concrete. Therefore, the best mix for the designed moderate as a result of too little paste as well as not sucient ow,
void ratio is P20F2 with strength of 35 MPa. or too little voids as a result of excess paste and dripping
For the designed high void ratio of 25%, the voids at the during vibration.
bottom parts of cylinders of mixes P25F1 and P25F2 are
excessive. This results in low strengths of these mixes at 4.2.5. Relationship between void ratio and compressive
15 and 18 MPa which are undesirable. Mix P25F3 with strength
paste of high ow shows appropriate void distributed It is generally accepted that compressive strength of con-
across the bottom surface. In addition, the strength of this crete is related to strength of paste and aggregate, and void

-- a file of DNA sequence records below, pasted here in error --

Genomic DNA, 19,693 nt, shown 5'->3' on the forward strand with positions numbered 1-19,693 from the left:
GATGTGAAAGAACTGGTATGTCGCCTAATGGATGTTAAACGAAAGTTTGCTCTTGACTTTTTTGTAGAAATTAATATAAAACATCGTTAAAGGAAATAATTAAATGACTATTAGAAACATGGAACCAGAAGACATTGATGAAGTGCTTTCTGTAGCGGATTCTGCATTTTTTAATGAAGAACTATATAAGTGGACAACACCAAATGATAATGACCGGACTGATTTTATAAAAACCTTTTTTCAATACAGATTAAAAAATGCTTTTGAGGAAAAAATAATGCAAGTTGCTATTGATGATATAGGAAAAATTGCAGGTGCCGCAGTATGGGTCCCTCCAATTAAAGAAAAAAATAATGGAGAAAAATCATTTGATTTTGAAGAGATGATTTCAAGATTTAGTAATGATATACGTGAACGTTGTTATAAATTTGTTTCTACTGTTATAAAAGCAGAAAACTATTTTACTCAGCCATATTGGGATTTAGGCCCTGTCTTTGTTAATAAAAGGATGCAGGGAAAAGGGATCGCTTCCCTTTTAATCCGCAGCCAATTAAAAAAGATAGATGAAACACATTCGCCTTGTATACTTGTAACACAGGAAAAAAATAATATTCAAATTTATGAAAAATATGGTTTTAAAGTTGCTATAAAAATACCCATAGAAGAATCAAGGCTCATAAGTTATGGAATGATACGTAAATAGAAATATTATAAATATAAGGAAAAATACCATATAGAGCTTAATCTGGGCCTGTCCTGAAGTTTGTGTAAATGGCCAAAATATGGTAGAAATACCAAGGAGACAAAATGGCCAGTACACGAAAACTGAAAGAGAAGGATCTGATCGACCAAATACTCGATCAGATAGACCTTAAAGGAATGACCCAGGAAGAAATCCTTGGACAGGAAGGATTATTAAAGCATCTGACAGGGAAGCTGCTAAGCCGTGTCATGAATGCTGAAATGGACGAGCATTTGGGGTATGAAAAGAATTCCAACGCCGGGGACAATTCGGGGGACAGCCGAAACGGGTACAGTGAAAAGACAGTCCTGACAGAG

mix is highest at 22 MPa in this group. Therefore, the best ratio. For porous concrete with good aggregate, strength of
mix for the designed high void ratio is P25F3. Good por- paste is an important factor as strength of aggregate is gen-
ous concretes with desirable strength and appropriate voids erally higher than that of paste. After mixing, paste covers
are obtained from mixes P15F1, P20F2 and P25F3 as aggregate and acts as one unit with air voids formed within
shown in Fig. 7. the paste matrix. Under the load, the presence of void acts
as weaknesses in cement matrix and produces concentra-
4.2.4. Compaction pattern of porous concrete tion of stress and crack formation [23,24]. Examination
From the result of this experiment, the following com- of fracture pattern of concrete sample failed under com-
paction pattern of porous concrete can be deduced. Paste pressive strength test reveals that the fracture surfaces are
with sucient uidity and adherence properties is thor- almost entirely in cement paste. As paste behaves like a
oughly mixed with single size aggregate. After casting, a brittle material, the relationship between compressive